Influence of external oversight by the independent policing oversight authority on police accountability in the performance of their duties within Mathare Subcounty, Nairobi County, Kenya
Watila, Diana Mutunga
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Independent oversight of the police through IPOA seeks to enhance police accountability in the performance of their functions. Despite the presence of IPOA, police continue to perform their duties without due regard to transparency and integrity with continued reports of human rights violations by police officers. Despite the restructuring of the National Police Service and the establishment of the National Police Service Commission, poor police welfare continues to be experienced by police officers potentially contributing to the violation of principles of police articulated in Article 244 of the Constitution. The purpose of this study was to evaluate the effect of external oversight undertaken by IPOA in influencing accountability in police performance of their duties within Mathare Sub- County, within Nairobi County, Kenya. Specifically, the study examined the influence of IPOA on police adherence to rights-based policing, the effect of external oversight by IPOA has improved compliance of the police to the laid down Chapter 6 of the Constitution standards on ethics and integrity in performance of their functions. The study reviewed the international, regional, and national legal framework of police oversight to establish if IPOA is properly constituted under the law and further if it was undertaking external oversight of the police in line with the laid down requirements of Article 10 of the Kenyan Constitution regarding good governance, integrity, transparency, and accountability. Finally, the study identified challenges IPOA faced in enhancing accountability in the police and identified strategies such as enhancing police accountability through motivation by improving police welfare. Based on the systems theory and the accountability theory, the study adopted both qualitative and quantitative approaches to data collection. The study targeted a total of 1,074 police officers, IPOA staff, victims of police misconduct, academicians, and NGO representatives. Based on the Fisher formula, a total of 384 respondents were sampled, using purposive and simple random sampling method. Primary data was collected using both questionnaires and one on one structured interviews which utilised a guide that contained the same set of core questions which were asked in the same order. The questionnaires were pretested to evaluate internal consistency, reliability, and validity. The study found that the commonly identified violation by Mathare respondents was police harassment at 36.5%. 43.1% of the Mathare respondents agreed that police often use force. 63.2 % of police respondents agreed that IPOA was properly established under the law but also felt that IPOA had not been effective in improving police performance through motivation by contribution of police welfare. The study established that though a comprehensive legal framework supported oversight of the police, IPOA had not adequately influenced police accountability in performance of their duties, particularly, upholding human rights during policing, ethics, and integrity in the conduct of their duties. Additionally, IPOA has not influenced accountability in the police in the performance of their duties through rewards and motivation by improving police welfare. The study recommends, among others, provision of adequate medical cover, including psychosocial and mental health support to officers and families of the police officers, expedition of cases on police killings and enforced disappearances in court The study was significant to the national government, police, IPOA, civil society organizations and scholars.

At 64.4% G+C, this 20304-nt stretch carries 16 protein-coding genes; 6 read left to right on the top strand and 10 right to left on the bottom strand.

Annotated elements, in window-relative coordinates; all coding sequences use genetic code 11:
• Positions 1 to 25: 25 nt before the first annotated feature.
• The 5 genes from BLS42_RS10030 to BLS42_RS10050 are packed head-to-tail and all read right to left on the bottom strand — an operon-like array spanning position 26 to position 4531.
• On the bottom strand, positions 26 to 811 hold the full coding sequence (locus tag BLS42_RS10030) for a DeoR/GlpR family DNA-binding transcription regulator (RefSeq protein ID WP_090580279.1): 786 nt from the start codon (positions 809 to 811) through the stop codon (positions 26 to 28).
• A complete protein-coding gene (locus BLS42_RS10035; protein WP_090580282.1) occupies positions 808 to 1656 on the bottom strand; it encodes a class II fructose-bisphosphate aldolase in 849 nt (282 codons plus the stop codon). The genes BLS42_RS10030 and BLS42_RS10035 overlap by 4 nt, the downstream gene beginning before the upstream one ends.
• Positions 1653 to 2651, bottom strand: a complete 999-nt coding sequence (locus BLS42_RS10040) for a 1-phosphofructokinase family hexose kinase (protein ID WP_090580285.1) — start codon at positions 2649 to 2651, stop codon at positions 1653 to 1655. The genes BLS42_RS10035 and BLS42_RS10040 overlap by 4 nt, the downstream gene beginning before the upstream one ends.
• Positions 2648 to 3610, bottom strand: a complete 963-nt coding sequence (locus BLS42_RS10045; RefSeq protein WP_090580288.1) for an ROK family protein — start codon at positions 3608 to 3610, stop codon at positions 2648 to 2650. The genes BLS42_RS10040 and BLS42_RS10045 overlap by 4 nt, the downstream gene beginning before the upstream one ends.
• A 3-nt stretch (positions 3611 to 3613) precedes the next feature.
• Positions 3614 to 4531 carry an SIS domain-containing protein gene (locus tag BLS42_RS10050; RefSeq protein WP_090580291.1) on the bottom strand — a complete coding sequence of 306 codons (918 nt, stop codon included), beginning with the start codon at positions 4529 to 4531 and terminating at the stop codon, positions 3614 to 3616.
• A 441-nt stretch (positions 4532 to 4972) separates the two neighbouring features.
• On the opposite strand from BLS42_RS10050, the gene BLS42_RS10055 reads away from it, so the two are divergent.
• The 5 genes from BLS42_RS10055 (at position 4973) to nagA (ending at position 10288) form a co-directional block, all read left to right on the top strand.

Africa Nazarene University